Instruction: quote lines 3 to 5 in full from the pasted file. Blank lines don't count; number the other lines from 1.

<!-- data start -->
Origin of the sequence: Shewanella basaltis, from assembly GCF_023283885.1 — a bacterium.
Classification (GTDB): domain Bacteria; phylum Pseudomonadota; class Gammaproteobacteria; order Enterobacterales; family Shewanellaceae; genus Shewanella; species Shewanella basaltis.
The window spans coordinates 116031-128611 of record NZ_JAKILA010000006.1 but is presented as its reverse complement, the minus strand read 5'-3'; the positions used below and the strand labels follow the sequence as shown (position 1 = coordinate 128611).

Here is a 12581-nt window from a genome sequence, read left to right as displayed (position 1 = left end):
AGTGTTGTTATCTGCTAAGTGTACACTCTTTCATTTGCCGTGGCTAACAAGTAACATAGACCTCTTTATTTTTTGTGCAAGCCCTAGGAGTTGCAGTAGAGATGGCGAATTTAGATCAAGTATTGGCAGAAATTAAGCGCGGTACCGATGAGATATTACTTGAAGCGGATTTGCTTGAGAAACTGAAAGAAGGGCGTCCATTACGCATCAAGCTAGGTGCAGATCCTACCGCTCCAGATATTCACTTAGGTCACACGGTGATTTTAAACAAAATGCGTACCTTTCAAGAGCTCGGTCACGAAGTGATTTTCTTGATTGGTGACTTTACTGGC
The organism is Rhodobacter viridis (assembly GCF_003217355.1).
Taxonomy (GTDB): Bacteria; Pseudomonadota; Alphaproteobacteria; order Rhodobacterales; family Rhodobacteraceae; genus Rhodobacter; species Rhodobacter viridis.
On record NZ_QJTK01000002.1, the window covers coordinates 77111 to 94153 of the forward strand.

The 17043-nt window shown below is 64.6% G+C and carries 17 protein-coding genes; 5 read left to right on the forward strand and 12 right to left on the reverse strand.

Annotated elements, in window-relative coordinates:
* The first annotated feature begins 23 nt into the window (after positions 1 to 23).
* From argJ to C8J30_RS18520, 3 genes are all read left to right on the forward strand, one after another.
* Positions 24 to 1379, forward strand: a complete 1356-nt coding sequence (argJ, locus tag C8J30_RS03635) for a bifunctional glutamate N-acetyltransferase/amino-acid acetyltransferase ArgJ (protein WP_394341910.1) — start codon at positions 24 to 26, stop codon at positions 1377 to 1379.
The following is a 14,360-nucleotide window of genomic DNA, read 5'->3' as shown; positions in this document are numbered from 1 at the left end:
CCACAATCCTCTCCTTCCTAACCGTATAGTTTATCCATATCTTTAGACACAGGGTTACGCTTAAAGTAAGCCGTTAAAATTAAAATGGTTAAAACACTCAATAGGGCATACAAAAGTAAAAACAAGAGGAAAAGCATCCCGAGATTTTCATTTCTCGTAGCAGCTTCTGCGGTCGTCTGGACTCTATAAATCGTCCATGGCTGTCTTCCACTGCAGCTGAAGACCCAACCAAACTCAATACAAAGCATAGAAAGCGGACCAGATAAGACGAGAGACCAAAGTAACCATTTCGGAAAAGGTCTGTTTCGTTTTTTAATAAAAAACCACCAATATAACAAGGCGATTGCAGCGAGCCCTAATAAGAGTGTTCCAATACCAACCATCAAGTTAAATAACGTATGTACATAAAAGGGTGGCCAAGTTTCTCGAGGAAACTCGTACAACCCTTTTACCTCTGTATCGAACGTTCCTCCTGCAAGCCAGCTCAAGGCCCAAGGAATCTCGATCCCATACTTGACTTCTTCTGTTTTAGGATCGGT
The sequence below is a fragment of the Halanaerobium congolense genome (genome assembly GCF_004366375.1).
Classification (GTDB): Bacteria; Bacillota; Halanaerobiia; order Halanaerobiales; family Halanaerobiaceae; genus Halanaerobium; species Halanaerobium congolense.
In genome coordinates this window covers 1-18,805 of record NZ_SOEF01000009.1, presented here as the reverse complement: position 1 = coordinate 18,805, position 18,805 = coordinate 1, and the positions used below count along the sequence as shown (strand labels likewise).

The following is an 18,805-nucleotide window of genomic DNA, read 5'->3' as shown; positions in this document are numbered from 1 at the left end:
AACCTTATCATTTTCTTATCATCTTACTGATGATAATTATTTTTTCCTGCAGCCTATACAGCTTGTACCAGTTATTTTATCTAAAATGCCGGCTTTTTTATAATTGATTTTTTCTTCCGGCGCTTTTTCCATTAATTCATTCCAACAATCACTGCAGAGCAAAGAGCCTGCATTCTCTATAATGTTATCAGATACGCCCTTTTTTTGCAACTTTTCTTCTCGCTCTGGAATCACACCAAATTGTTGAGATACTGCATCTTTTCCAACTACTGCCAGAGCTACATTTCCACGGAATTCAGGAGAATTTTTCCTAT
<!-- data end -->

The window spans coordinates 116031-128611 of record NZ_JAKILA010000006.1 but is presented as its reverse complement, the minus strand read 5'-3'; the positions used below and the strand labels follow the sequence as shown (position 1 = coordinate 128611).

Here is a 12581-nt window from a genome sequence, read left to right as displayed (position 1 = left end):
AGTGTTGTTATCTGCTAAGTGTACACTCTTTCATTTGCCGTGGCTAACAAGTAACATAGACCTCTTTATTTTTTGTGCAAGCCCTAGGAGTTGCAGTAGAGATGGCGAATTTAGATCAAGTATTGGCAGAAATTAAGCGCGGTACCGATGAGATATTACTTGAAGCGGATTTGCTTGAGAAACTGAAAGAAGGGCGTCCATTACGCATCAAGCTAGGTGCAGATCCTACCGCTCCAGATATTCACTTAGGTCACACGGTGATTTTAAACAAAATGCGTACCTTTCAAGAGCTCGGTCACGAAGTGATTTTCTTGATTGGTGACTTTACTGGC